Nelly: 

All the conversations we were having when making the documentary played a major part in me coming out. From the moment I met you all I felt like I had a voice, I have a platform that you’ve brought me onto, which is now The TCC. And it's been a year since then! I feel like so much personal growth has happened.

Max:

As a trans guy who is trans masculine presenting, I went to a lot of events where I felt there wasn't enough trans representation. I remember saying to Charlie, “It would be really cool to see someone like us on panels” and then Charlie was like, “Max, I think it's gonna have to be you!”. The TCC is a space in which I feel I can be myself, and now I feel I can also inspire others, giving back to a place I've taken so much from.

Jules:

That’s so great. Do you feel like things are moving forward in terms of trans* inclusivity in the creative industry or do you feel it’s still an ongoing challenge? 

Nelly:

I can only talk from a video perspective, but it's a challenge. The company I work for is the biggest of its kind in Europe, and the LGBTQ+ people I come across, they all either work in makeup or talent - the more glam roles. When it comes to the production team, I am sometimes the only black person there, let alone the only non-binary person - hello, unicorn! I had this joke about it with the head of my company, where I said, “I'm a unicorn in this environment. I'm a black, asian, non binary child of a first generation immigrant”. But it feels very lonely in those spaces.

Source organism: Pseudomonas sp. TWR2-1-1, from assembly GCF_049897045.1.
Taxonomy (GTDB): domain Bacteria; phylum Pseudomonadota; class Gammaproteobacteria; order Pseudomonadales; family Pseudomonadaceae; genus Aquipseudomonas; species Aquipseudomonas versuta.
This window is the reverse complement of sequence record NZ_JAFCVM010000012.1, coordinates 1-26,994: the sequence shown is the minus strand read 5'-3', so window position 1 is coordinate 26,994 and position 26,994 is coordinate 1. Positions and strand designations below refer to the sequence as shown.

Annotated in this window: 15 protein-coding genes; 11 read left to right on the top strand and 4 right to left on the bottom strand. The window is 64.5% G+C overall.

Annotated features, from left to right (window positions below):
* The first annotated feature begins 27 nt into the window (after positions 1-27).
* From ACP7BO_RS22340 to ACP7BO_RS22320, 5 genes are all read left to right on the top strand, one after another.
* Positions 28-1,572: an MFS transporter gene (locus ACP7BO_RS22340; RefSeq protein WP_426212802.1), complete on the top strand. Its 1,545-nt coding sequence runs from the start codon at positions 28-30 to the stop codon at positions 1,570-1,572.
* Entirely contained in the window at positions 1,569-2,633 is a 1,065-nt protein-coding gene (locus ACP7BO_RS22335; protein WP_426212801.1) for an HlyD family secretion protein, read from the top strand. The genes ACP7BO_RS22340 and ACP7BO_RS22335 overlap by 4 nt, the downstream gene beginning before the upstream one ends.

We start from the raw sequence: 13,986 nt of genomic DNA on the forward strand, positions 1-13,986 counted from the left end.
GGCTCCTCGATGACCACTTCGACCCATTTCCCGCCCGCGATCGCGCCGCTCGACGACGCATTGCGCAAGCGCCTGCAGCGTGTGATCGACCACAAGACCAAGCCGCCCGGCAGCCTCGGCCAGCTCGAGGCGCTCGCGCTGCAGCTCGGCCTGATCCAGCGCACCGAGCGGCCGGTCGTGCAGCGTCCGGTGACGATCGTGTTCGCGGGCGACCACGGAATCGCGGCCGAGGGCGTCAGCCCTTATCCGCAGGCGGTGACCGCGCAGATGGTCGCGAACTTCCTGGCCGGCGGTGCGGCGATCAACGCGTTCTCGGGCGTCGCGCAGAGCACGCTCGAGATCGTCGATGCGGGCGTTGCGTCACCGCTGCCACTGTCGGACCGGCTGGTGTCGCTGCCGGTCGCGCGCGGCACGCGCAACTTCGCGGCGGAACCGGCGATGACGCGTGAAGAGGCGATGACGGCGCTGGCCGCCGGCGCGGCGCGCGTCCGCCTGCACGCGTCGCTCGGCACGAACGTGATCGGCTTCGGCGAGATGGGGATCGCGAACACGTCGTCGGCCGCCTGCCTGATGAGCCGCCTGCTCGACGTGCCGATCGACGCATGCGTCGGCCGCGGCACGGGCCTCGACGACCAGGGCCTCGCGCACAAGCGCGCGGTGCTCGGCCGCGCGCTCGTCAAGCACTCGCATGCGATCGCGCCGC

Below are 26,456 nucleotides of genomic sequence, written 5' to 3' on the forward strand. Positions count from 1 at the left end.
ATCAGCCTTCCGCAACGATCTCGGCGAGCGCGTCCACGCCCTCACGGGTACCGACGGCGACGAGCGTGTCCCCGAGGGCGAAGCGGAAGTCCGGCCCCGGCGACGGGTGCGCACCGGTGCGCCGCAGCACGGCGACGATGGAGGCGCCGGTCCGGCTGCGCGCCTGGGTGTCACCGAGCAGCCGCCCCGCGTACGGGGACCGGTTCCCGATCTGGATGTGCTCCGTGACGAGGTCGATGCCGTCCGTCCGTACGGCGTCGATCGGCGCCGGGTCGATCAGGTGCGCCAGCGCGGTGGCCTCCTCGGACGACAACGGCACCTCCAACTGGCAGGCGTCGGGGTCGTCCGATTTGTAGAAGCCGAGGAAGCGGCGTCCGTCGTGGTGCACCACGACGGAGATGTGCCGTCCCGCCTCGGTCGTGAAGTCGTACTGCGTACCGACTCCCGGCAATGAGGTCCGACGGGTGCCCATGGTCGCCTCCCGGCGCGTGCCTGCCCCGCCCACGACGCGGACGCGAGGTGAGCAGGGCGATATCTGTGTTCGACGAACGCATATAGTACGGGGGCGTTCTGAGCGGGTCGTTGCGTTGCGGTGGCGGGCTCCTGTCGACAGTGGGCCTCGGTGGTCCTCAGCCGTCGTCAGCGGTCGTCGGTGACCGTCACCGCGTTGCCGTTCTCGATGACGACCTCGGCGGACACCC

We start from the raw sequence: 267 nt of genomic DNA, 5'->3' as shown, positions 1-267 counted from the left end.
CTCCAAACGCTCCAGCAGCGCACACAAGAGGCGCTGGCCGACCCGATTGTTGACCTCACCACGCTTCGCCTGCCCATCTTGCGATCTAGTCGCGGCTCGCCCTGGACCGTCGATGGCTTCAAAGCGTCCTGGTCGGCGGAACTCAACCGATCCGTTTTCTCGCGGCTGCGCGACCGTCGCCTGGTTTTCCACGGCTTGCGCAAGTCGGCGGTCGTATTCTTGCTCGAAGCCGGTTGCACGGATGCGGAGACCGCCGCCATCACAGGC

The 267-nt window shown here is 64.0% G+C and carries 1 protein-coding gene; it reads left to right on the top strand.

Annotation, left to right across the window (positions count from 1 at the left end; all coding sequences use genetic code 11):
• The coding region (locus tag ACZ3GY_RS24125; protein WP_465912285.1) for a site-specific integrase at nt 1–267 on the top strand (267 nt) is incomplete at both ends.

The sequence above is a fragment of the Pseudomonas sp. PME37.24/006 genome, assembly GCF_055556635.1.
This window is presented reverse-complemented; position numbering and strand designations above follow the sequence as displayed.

Max: 

Having a network of trans* identifying people creates a safe space where you don't have to deal with issues of being misgendered - which is what happens a lot. Having this sort of community is also a really good way of getting people from the outside to understand, and for normalizing gendering people correctly, because it should be normal.

Jules: 

Can you talk about your upcoming events and what you hope will lead the change that needs to happen? 

Charlie: 

Women’s events tagging non-binary onto the end of the description is not enough. It's too much to assume that an all female led event will know enough about the requirements of the trans* community. So our events will exist as a celebration of the previous events that have come before us, such as 2% Rising and Redbull and NormalNotNovelty, but we’re creating a version that people in our community can come to in a space where they feel completely understood. With The TCC community you're not being misgendered or being grouped in as ‘ladies’. We want to educate people in the community too. If you want to run events that are trans* and non-binary inclusive, then here is a really good example of how to do it well, and we want to help.

Max: